For this exercise, you are going to need a simple resistance band. Start with the band wrapped around both legs just below the knee. Your starting position will be on the ground lying on your side with your top hip and shoulder pointing towards the ceiling. Your hips will be on the ground, keep your back straight and your feet together, and lift up with your top knee as far as you can with the resistance.

              Pause for a second at the top and lower back down under control. You can do 10 reps on this side before switching over and doing another 10 reps and aim for 2 to 3 sets.

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              Clamshells are going to help strengthen your abductor muscles giving you stronger hips and more stability while running.

              4. Single-Leg Bridge

              You will start lying on your back with your feet on the ground, shoulder-width apart with knees bent. You will straighten out one leg so it’s out in front of you in the air and lift your body up by pushing with the leg on the ground.

              You want to flex your abs and glutes while pushing upward and try to keep your hips level throughout the motion before returning to the ground. You can also hold your body in the upright position for 5-10 seconds before returning to the ground to get more engagement before switching over to the other leg.

              The single-leg bridge will help strengthen your glutes which are crucial for running power and stride strength.

              5. Standing Calf Raises

              This is a simple exercise but one that is very important for strengthening the calves. The stronger they are, the less fatigue you will experience during running. You will need to find an elevated step or platform for this exercise.

              Stand on the platform with your heels hanging off the edge. Find something stable to hold on to for balance and start by lower your heels down until you feel a stretch in the back of your calves. Then, stand upwards like you are trying to see over a fence. Perform 3 sets of 10 repetitions.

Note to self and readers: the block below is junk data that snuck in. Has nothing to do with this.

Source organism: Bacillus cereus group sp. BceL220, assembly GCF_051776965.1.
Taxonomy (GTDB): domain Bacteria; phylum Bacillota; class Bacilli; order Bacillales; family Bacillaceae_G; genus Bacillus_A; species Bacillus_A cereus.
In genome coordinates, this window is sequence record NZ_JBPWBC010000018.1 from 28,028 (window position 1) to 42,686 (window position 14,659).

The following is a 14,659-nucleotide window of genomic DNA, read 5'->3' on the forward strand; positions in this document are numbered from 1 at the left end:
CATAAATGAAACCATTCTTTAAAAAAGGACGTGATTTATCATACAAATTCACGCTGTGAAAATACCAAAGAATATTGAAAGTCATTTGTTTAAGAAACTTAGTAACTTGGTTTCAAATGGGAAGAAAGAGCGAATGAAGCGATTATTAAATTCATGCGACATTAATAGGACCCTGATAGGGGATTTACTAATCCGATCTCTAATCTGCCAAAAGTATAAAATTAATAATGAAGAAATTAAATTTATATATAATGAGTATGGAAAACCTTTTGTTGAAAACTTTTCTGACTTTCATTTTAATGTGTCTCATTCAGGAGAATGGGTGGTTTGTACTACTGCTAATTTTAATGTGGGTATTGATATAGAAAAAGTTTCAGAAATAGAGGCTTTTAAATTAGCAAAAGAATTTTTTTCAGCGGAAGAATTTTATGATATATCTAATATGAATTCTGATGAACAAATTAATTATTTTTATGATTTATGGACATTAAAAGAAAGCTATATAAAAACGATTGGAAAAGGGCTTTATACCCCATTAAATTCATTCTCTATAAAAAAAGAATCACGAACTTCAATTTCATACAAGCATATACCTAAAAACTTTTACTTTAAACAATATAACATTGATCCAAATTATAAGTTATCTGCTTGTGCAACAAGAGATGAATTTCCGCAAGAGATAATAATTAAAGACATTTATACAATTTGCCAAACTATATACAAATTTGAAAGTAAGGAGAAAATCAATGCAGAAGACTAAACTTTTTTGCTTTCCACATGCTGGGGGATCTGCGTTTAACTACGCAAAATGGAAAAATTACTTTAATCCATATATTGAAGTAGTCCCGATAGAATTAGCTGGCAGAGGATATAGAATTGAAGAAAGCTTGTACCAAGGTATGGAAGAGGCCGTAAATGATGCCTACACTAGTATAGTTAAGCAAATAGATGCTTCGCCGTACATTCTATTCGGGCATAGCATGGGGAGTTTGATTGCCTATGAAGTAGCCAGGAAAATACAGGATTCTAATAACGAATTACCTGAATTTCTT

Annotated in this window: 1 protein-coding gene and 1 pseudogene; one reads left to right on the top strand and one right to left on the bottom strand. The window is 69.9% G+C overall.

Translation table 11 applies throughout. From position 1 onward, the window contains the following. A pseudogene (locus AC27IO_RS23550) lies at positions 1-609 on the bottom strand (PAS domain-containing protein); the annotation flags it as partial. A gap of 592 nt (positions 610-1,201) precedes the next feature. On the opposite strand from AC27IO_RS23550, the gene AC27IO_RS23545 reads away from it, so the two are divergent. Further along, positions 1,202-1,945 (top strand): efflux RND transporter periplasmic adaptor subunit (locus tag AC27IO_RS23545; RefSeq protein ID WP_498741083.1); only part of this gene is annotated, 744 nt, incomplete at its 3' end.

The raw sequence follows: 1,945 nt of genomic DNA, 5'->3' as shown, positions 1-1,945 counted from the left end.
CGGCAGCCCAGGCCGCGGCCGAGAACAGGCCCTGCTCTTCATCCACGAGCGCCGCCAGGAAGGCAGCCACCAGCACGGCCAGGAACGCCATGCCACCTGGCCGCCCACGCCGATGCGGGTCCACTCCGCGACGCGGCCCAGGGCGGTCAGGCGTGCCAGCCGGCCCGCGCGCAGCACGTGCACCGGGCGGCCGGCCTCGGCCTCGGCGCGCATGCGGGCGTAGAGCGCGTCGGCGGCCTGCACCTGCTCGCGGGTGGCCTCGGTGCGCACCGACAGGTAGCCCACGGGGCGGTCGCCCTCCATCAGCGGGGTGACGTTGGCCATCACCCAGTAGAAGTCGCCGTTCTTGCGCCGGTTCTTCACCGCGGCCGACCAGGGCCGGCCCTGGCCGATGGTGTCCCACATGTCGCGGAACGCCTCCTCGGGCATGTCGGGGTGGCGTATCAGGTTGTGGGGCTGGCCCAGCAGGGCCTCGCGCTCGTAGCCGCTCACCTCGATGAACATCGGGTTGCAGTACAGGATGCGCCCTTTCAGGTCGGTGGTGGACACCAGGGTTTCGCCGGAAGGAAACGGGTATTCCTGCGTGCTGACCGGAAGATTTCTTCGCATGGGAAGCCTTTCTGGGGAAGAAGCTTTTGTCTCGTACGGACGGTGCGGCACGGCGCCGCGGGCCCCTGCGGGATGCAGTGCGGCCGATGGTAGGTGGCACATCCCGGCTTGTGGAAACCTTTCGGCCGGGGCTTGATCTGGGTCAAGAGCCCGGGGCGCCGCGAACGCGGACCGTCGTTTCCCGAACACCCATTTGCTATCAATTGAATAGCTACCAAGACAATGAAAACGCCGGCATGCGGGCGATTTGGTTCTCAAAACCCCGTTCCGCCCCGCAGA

6. Arch Lifting

              You will start out standing with your feet directly under your hips, and this is best done without shoes. You will rotate the arch of your foot upward while keeping your toes and heels in contact with the ground.

              Don’t let your toes tighten and you want to hold for a few seconds at the top before returning to the ground. You can do 3 sets of 10 repetitions and this is going to help strengthen the arches of your feet.

              The stronger your arches are the better it is to keep your running stride strong and prevent less fatigue in the feet.

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              7. Half-Kneel Hip Flexor Stretch

              Strong hips are paramount for running and the hip flexors can easily become strained and overused. This exercise will help to strengthen them and provide more power and stability while running. You will start kneeling with one foot forward and the other knee bent underneath the hip.

              Keep your abs tight, your back straight, and shift your body weight forward until you feel a stretch in the front of your hips. Hold this for 20 to 30 seconds before switching over to the other leg.

              8. Alternating Lunges

              These are going to develop power and strength in your quads and glutes to help give you a more powerful stride. You will start standing with your hands on your hips looking straight out in front of you.

              Step forward with your right leg and lower down just before your opposite knee touches the ground. Then, push through your heel to return to the standing position before performing the lunge with your left leg. Alternate between the right and left leg so that each one has done 10 reps and you can perform 3 sets of this.

              9. Jump Squats

              These can be done just with your bodyweight and help to develop explosive power in the lower body. The jump squat is handy for when you have to run hills and need more power for harder stretches of your run.

              The best way is to start in a squat position with your feet shoulder-width apart. You will drive through the heels of your feet and explode upwards. As your bodyweight brings you back to the ground, control your weight as you go back into the squat position to fully engage the muscles.

              Make sure not to let your knees move inwards and keep your abs tight, your head up, and your chest out. Aim for 3 sets of 10 reps.

              10. Skater Hops

              This will help to build leg and core strength, along with improving balance. You will start standing upright but then bending the knees slight like you’re about to sit down. You will then drive off your right foot, jumping a few feet out to the left.